Mexico Locks Down Lithium Reserves as Prices Spike
A handful of international players are competing for the biggest piece of the pie in a global rush for lithium reserves, and Mexico has just responded by slamming the door on the private sector.
Mexico’s government passed a law in April that officially nationalized its lithium industry, placing the country’s resources under government control.
As the main ingredient to the lithium-ion batteries needed to power millions of electric vehicles around the world, lithium has exploded in value, reaching more than $76,000 per metric ton in March, which is nearly six times what it sold for a year ago.
Mexico’s new mining law recognizes lithium as a heritage of the nation, and designates the metal as a strategic mineral that cannot be granted for exploitation by private corporations through concessions, licenses, contracts or permits.
Mexican President Andrés Manuel López Obrador celebrated the mining reform on April 20, saying the new law would protect Mexico’s lithium resources from appropriation by any foreign country, company or corporation because the resource belongs to the people – in theory of course.
Mexico is not a major lithium producer, but its 1.7 million metric tons of reserves are enough to rank the country 10th largest in the world, according to the U.S. Geological Survey. And those reserves have already attracted attention from one the lithium industry’s biggest powers, China.
Recently acquired by the Chinese for $420 million, Bacanora Lithium has mining development already underway in Mexico’s northwest region, which is expected to produce 35,000 metric tons of lithium per year, starting in 2023. It is the only lithium mine in Mexico, but the new law has cast doubt on the future of the foreign contract, especially after the president pointed to the project as a target for government review. Those actions could prompt legal disputes associated with investor rights, industry watchers say.
Will other countries follow?
Meanwhile, South American countries Chile and Bolivia appear to be heading down the same path, placing rigid restrictions on outside access to lithium reserves.
A government assembly in Chile is considering a measure that would nationalize the country’s lithium reserves, considered by experts to be among the largest in the world, with more than 9 million metric tons. Chile is one of the world’s largest lithium producers, second only to Australia.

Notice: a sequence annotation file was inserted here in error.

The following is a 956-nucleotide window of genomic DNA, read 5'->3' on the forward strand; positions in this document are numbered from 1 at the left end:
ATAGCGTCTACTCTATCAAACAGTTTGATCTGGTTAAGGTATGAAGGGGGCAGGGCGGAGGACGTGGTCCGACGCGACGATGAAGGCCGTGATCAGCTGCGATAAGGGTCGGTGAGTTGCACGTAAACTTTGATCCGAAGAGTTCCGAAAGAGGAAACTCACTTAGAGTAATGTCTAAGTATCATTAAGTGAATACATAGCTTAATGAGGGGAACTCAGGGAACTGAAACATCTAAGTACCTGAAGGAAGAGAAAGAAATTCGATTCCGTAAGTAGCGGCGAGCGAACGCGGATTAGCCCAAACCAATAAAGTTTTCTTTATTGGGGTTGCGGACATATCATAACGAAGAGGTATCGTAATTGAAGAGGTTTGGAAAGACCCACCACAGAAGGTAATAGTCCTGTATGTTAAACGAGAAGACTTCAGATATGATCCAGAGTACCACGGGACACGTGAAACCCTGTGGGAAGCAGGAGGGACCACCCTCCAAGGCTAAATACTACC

The proposal drew immediate backlash from opponents. Diego Hernández, president of the Chile’s National Mining Society called the idea barbaric and said there are clear and obvious legal errors. The measure targets both companies and resources, which would have a major economic and legal impact in Chile, he said.
“Given the world’s globalization, I would expect affected companies to resort to treaties to defend their legitimate interests,” Hernández said.
Bolivia is another country struggling with what to do with its world-class lithium resources of 21 million metric tons. Considered to be the world’s largest, Bolivia’s lithium reserves are largely untapped because of technical, geological and political challenges.
"Bolivia could be a big player, but right now it is not in the building," said Christopher Ecclestone, a mining strategist at London-based Hallgarten & Company. However, Bolivia is moving quickly to get into the game with high hopes of becoming a leading producer some day.
To make matters worse, Mexico is now pushing for a coalition with Bolivia, Chile and Argentina to create a lithium version of OPEC, which would control over half of the world’s lithium reserves.
Impact on global supply closely watched
As governments jockey for position, they are watching global demand for lithium-ion batteries continue to skyrocket, creating a market that is ripe with fortune. While electric vehicles accounted for just 4% of global car sales last year, sales are expected to grow to more than 30% by 2030, experts say.
That rapidly increasing demand will only put more pressure on an international lithium supply chain that is already facing significant issues, says Wolfgang Bernhart, a partner at global consulting firm Roland Berger.
The war in Ukraine, ongoing political uncertainty in South America and increasing tensions between the U.S. and China can lead to even higher EV battery prices. That could erode demand for EVs and delay a global transition away from carbon fuels, Bernhart says.
So, amid this global rush for lithium reserves, there are plenty of questions in the air – none bigger than “Where are we going to get enough lithium to power millions of EVs?”
Of course, no one knows how these geopolitical developments may end. The roads some countries are traveling could bring them to prosperity or they could leave the EV industry with a lithium shortage or vehicles too costly for potential buyers.
We may be seeing the first energy crisis of the electric vehicle era, which could be avoided if lithium could be developed safely and securely here in the U.S.